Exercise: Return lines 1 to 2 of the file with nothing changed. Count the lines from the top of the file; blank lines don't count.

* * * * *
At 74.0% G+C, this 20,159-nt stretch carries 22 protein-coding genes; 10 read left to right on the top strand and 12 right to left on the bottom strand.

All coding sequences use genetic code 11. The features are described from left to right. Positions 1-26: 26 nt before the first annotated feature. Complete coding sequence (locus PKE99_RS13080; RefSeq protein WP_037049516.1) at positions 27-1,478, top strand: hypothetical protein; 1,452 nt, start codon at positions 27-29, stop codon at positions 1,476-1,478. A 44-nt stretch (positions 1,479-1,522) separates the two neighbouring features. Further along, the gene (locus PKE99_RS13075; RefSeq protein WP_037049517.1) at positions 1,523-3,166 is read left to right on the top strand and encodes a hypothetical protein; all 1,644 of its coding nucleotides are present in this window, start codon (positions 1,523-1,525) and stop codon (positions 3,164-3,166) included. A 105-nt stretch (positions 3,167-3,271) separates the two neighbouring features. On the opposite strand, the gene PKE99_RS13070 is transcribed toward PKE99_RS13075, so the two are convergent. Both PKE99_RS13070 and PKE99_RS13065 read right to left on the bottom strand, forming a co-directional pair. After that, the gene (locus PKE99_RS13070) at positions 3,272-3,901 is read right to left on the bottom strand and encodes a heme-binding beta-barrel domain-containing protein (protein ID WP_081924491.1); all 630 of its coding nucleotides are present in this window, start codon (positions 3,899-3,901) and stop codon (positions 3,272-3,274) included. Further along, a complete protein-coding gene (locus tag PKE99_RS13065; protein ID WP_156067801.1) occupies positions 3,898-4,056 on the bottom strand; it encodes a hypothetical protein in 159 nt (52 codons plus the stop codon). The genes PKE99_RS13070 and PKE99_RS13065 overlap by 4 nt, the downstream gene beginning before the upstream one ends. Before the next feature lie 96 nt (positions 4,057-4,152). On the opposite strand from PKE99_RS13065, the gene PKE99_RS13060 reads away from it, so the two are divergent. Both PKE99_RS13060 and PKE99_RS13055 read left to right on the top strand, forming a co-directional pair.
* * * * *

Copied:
At 74.0% G+C, this 20,159-nt stretch carries 22 protein-coding genes; 10 read left to right on the top strand and 12 right to left on the bottom strand.

All coding sequences use genetic code 11. The features are described from left to right. Positions 1-26: 26 nt before the first annotated feature. Complete coding sequence (locus PKE99_RS13080; RefSeq protein WP_037049516.1) at positions 27-1,478, top strand: hypothetical protein; 1,452 nt, start codon at positions 27-29, stop codon at positions 1,476-1,478. A 44-nt stretch (positions 1,479-1,522) separates the two neighbouring features. Further along, the gene (locus PKE99_RS13075; RefSeq protein WP_037049517.1) at positions 1,523-3,166 is read left to right on the top strand and encodes a hypothetical protein; all 1,644 of its coding nucleotides are present in this window, start codon (positions 1,523-1,525) and stop codon (positions 3,164-3,166) included. A 105-nt stretch (positions 3,167-3,271) separates the two neighbouring features. On the opposite strand, the gene PKE99_RS13070 is transcribed toward PKE99_RS13075, so the two are convergent. Both PKE99_RS13070 and PKE99_RS13065 read right to left on the bottom strand, forming a co-directional pair. After that, the gene (locus PKE99_RS13070) at positions 3,272-3,901 is read right to left on the bottom strand and encodes a heme-binding beta-barrel domain-containing protein (protein ID WP_081924491.1); all 630 of its coding nucleotides are present in this window, start codon (positions 3,899-3,901) and stop codon (positions 3,272-3,274) included. Further along, a complete protein-coding gene (locus tag PKE99_RS13065; protein ID WP_156067801.1) occupies positions 3,898-4,056 on the bottom strand; it encodes a hypothetical protein in 159 nt (52 codons plus the stop codon). The genes PKE99_RS13070 and PKE99_RS13065 overlap by 4 nt, the downstream gene beginning before the upstream one ends. Before the next feature lie 96 nt (positions 4,057-4,152). On the opposite strand from PKE99_RS13065, the gene PKE99_RS13060 reads away from it, so the two are divergent. Both PKE99_RS13060 and PKE99_RS13055 read left to right on the top strand, forming a co-directional pair.